All About Guns


Some may say picking a dual-cylinder sixgun is cheating for the one-gun challenge.
Tank thinks it just makes sense to have more options.


Skeeter Skelton liked to be a tortuous soul at times. One of his favorite questions after a night of staring into the flames of a good fire while talking guns with an amigo would either keep the conversation going or stop it abruptly.

He’d ask the question all gun aficionados hate hearing. “If limited to just one gun, what gun would you choose?” Plied with the help of some Henry McKenna, the confessions would eventually spill out.

I personally hate this question. A lot! It surely doesn’t represent reality by any means. At least, I sure hope not?! But who knows? The way things are going in recent times, crazier things have happened. So, I figured it may be a good idea to give the question some thought and pick my one gun — against protest, mind you, but here goes.

Mind you, I may have partaken in a sip or two of Henry McKenna myself, just to get in the spirit of things while writing this as I stare off into the embers of my dying fire.


Whether loaded with .45 ACPs, or .45 Colts, the large frame
Ruger Bisley can handle a hand full of fun.

Buffalo Bore loads those 45 ACP +P Outdoorsman loads pretty
snappy and are a favorite of Tank’s.

Versatility: The Name of the Game


The gun I’d want would need to fill several niches to be useful. It would have to be concealable for self-preservation while needing to be powerful enough to handedly stop attacks from both two- and four-legged creatures set on doing me harm. A shotgun would be a top contender, it being able to shoot birdshot, buckshot and slugs, but the concealable aspect would be tough to pull off. If it wasn’t for that single aspect, it’s what I’d probably go with.

Concealability limits things to handguns. Double-action or single-action? Since we’re limiting it to one gun, the gun needs to last. Lord knows where I’d be should the gun ever break down. For this very reason, I’ll go with a single-action shooter because of their strength, durability, reliability and ease of operation.


Different bullet molds are the easiest way to change the personality of any given loads for caliber.



Some of you may think I’m cheating a bit by going with a dual-cylinder large-frame Ruger, but I’m just being smart. My caliber of choice would be .45 Colt and .45 ACP to give me all the versatility I need.

For barrel length, I’d go with 5.5 inches. Short enough to conceal, long enough for enough sight radius to hit with — it’s a good compromise. After all, by limiting ourselves to one gun, compromise plays a big part in choices. For finish, I’d go with stainless steel for its no-fuss maintenance and durability. If we only have one gun, we want it as tough as possible, right?


Components such as powder and bullet style/weight will provide much diversity for your handloads.

Make Mine A Bisley


The large frame Ruger Bisley provides the strength needed to shoot heavy .45 Colt loads nearing .454 Casull power, so close that any elk, deer or bear won’t know the difference. The Bisley grip frame makes shooting such loads more comfortable for me.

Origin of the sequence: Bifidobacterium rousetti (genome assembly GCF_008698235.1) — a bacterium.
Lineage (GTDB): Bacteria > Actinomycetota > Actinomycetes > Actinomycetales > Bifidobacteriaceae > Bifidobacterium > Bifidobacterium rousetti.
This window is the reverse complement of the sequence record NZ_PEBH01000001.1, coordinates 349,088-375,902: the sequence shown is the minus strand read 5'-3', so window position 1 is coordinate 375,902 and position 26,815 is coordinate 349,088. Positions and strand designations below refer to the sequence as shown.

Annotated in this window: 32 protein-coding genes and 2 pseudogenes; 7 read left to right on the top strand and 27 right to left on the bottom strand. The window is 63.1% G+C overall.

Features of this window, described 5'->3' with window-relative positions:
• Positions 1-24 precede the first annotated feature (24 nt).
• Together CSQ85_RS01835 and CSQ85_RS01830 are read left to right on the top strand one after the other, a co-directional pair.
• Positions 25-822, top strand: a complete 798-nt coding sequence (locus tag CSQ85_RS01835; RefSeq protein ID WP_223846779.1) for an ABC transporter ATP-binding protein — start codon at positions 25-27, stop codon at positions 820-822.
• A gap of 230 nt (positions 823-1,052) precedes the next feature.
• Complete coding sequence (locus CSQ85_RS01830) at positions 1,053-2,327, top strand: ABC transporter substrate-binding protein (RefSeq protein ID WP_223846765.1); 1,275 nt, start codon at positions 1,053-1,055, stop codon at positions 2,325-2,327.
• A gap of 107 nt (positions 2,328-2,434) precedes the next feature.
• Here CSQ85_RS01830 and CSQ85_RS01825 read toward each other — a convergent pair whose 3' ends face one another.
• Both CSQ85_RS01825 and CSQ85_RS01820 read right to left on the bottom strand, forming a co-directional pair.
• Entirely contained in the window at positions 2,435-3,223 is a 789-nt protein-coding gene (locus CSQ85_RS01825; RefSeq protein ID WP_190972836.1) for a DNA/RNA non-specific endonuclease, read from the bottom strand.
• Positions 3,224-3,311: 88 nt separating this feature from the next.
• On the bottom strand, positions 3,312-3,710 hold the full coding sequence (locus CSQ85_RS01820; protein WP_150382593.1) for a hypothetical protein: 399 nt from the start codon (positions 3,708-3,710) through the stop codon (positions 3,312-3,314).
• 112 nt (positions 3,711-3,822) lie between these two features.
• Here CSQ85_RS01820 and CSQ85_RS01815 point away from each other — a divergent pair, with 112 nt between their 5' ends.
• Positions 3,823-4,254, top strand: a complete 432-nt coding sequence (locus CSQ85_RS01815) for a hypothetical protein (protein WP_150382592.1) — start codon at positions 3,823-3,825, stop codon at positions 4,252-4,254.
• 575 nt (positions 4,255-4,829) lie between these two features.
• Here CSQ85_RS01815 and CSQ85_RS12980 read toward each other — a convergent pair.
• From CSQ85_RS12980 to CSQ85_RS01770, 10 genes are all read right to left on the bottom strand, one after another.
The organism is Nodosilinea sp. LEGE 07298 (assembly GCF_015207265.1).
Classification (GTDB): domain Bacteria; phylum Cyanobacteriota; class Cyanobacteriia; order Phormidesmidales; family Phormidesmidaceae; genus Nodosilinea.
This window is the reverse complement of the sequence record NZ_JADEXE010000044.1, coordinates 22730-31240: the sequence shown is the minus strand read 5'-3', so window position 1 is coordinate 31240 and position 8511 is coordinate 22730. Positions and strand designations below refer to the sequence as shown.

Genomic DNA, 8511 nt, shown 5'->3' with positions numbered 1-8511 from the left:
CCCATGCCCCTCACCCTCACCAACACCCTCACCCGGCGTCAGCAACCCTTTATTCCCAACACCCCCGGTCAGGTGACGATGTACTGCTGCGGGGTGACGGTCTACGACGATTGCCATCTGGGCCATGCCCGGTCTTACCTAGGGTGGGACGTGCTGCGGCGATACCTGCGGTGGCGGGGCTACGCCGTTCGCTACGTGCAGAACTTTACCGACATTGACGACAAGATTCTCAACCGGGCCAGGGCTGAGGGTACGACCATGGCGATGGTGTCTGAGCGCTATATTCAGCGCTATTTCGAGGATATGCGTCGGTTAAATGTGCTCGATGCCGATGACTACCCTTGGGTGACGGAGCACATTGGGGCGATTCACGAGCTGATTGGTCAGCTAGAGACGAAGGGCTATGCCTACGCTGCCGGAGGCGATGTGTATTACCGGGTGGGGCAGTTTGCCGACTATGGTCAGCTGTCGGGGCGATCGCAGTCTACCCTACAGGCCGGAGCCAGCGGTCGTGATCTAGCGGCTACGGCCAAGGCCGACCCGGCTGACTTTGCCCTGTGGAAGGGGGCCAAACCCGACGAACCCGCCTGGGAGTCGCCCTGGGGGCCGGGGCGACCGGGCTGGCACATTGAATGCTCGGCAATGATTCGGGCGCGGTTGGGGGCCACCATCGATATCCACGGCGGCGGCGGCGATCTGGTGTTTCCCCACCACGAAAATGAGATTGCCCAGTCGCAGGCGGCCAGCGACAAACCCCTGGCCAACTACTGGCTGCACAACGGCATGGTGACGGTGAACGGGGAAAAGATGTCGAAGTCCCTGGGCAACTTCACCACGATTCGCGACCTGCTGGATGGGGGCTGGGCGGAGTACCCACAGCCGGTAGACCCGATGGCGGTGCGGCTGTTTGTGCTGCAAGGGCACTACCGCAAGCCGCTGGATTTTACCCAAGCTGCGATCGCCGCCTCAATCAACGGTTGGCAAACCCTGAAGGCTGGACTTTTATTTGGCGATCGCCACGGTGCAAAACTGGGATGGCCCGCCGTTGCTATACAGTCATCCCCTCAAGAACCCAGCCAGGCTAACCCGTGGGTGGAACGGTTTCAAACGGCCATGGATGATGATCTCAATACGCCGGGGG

Being able to push 300+ grain bullets to nearly 1,300 confidence building FPS is reason enough for the extra weight of a large frame Bisley. Lighter loads can easily fill the stew pot by taking small game. Hell, I can even load snake shot loads for the self-preservation of my hide and ego by beheading a buzz tail with one clean shot.

I’d personally tell Skeeter, “You only mentioned one gun, you didn’t mention how many bullet molds or different loadings I could use. Hah!” Then we’d chuckle a bit as I stirred the embers. There’s no such thing as fair play for keeping your hide healthy. Ya do what ya gotta do to do it!


If Tank were limited to just one bullet for the 45 Colt, it would be the Lyman “Keith” 454424, hands down.

.45 ACP


The dual-cylinder single action is a snap to swap out. Simply removing the base pin lets you remove the cylinder and replace it with a new caliber cylinder. Now, you can shoot .45 ACPs from your single-action shooter.

What’s the advantage? There’s still plenty of surplus .45 ACP ammo around for the taking. Those 230-grain ball loads are just as effective today as they were during WWII. Plus, shooting them makes you feel connected to the good old days when men were men!

One of my favorite loads comes from Buffalo Bore Ammunition’s Outdoorsman series. It pushes a 255-grain radiused flat-nose slug 925 FPS. It’s snappy, to say the least. Plus, .45 ACP handloads are more efficient than the .45 Colt in handloads, using less powder. During these penny-pinching days of conserving our resources, it all adds up. Lastly, having two options to shoot from the same gun doubles your odds of finding ammo for it.


The Last Word


So, there you have it. My choice for only one gun. At least for this day. But don’t hold me to it. I’ve been known to change my mind depending on the weather, a lucky shot or simple sentimentality on what my favorite gun is on any given day. That’s where all the fun is.

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